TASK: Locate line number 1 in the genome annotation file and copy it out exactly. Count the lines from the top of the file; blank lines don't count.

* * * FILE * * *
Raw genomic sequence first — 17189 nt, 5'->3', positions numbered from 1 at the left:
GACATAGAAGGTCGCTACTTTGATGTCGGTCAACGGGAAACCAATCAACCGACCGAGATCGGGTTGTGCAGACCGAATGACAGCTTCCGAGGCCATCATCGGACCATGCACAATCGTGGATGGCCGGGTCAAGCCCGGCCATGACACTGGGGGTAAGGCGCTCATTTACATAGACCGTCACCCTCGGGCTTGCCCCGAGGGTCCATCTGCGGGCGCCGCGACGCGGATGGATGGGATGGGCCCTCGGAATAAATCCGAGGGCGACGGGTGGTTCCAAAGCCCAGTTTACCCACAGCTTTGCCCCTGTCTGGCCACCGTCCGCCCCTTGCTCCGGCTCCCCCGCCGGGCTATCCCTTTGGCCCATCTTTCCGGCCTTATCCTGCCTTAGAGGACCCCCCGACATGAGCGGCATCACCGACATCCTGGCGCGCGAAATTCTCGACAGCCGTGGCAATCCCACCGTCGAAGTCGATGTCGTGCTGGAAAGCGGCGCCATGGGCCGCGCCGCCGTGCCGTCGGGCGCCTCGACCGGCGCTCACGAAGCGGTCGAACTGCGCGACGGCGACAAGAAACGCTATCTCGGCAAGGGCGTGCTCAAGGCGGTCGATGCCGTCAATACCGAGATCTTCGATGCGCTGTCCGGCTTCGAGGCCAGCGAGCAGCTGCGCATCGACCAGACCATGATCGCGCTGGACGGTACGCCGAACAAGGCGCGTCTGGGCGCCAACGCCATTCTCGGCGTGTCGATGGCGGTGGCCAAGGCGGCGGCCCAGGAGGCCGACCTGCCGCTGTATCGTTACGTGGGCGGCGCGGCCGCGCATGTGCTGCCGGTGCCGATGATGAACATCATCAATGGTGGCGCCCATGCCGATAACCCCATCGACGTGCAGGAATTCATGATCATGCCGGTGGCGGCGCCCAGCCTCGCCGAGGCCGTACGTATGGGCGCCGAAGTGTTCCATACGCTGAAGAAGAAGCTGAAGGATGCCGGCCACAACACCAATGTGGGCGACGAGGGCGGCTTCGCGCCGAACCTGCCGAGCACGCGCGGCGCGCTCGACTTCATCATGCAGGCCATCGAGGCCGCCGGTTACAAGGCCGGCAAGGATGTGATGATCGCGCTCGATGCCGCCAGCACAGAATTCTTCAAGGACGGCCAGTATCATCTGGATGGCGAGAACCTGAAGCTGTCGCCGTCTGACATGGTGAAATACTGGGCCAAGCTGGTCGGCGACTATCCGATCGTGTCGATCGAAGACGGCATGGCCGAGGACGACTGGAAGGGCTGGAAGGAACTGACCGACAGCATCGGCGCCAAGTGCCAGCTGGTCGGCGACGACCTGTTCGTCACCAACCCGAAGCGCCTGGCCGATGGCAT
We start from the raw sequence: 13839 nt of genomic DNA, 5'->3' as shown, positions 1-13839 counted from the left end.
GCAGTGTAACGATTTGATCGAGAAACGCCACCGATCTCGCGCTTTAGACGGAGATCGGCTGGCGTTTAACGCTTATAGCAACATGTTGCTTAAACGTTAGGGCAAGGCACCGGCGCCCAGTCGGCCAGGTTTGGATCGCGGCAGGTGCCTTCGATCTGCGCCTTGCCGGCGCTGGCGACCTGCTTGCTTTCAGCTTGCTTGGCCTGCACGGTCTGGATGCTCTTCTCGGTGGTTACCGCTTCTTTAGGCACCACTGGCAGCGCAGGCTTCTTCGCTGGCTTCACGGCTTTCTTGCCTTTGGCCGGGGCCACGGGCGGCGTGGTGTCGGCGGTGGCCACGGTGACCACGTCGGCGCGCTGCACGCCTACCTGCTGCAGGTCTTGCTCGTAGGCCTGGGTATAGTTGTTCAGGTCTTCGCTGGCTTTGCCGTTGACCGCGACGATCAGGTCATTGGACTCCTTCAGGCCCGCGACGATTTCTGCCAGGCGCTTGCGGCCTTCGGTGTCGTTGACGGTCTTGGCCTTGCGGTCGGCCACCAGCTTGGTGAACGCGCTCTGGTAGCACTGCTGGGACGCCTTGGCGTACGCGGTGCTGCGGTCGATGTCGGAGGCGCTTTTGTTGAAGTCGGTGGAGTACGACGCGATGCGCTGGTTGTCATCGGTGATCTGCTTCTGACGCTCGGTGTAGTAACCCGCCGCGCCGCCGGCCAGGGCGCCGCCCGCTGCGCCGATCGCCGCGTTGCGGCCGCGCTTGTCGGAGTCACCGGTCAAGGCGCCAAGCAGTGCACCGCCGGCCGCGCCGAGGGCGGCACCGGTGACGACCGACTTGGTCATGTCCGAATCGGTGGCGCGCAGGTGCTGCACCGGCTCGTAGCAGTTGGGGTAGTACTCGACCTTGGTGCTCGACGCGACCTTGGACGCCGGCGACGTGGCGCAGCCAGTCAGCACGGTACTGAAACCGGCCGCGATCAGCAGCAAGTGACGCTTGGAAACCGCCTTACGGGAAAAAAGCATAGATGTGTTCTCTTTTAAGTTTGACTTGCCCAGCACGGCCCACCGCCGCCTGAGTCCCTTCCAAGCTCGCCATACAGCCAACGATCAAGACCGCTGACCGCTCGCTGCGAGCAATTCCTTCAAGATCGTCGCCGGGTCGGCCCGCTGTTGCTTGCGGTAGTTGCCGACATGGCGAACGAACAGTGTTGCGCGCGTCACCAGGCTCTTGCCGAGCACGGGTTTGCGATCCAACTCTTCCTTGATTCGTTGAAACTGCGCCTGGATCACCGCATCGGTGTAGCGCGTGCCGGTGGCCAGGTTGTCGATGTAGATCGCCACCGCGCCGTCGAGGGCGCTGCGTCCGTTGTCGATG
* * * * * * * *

Raw genomic sequence first — 17189 nt, 5'->3', positions numbered from 1 at the left: